MERIDEN — The city is considering purchasing a Cook Avenue house along Harbor Brook that officials say is needed for ongoing flood control improvements.
The city has a pending agreement to purchase the house and .19-acres at 261 Cook Ave for $170,000. The acquisition is needed to widen and deepen a roughly mile-long section of Harbor Brook from Bradley Avenue to Cooper Street. The section is one of about six or seven that the city plans to widen as part of a larger flood control project, said Associate City Engineer Brian Ennis.
“The idea is we want to keep the water in the brook so it doesn't overflow...on the road,” Ennis said.
The parcel at 261 Cook Ave. is the third and final parcel the city needs to acquire for this section of the flood control project, Ennis said. The city has already purchased 260 Cook Ave. and 100 Meridian Street.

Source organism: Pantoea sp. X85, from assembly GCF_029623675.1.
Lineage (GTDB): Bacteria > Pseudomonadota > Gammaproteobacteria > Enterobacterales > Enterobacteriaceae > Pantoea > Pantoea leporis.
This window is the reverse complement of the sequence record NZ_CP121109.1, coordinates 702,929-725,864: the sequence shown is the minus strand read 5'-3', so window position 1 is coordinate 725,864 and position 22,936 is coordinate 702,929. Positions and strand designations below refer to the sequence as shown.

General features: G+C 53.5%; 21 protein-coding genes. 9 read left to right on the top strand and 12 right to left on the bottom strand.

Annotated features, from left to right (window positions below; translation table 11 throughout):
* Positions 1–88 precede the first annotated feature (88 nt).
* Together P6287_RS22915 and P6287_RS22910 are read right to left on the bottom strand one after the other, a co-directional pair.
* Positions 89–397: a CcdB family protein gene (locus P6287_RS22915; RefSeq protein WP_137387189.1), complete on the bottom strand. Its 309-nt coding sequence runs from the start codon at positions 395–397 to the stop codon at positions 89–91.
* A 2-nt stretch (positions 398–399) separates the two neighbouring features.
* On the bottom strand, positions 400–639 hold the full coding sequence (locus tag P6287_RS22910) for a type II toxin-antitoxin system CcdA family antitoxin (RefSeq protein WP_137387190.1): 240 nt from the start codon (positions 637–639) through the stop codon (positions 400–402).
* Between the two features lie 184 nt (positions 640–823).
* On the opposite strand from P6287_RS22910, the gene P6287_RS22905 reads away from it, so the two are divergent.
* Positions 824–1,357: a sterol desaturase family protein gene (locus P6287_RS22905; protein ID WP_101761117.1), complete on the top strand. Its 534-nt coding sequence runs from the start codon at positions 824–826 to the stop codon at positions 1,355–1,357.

The City Council’s Economic Development, Housing, and Zoning Committee approved the purchase this week. It now requires approval from the full council.
The property includes a two-family house the city intends to use as a construction field office to save money on the project. It typically costs about $5,000 per month to rent a construction trailer, meaning the city will save upwards of $100,000 throughout the projected, estimated to take 18 to 24 months, according to Ennis. The property also includes a garage that will be demolished, said City Planner Renata Bertotti.
The property was appraised at $160,000 and $171,000 by two separate appraisals the city was required to obtain under the Uniform Property Acquisition Act of 1971 because the project is state-funded. The city offered the average of the two appraisals, $165,000, to the property owner, listed as Santos Rivera, who counter-offered with $175,000 before the two sides agreed on a sale price of $170,000.
This section of the flood control project is estimated to cost about $8 million, about $7 million of which will be state funded, Ennis said. The project is in the final design stage and Ennis hopes the city will secure a contractor for the project by the fall.
The money used to purchase the properties for flood control comes from city bond money, Ennis said.
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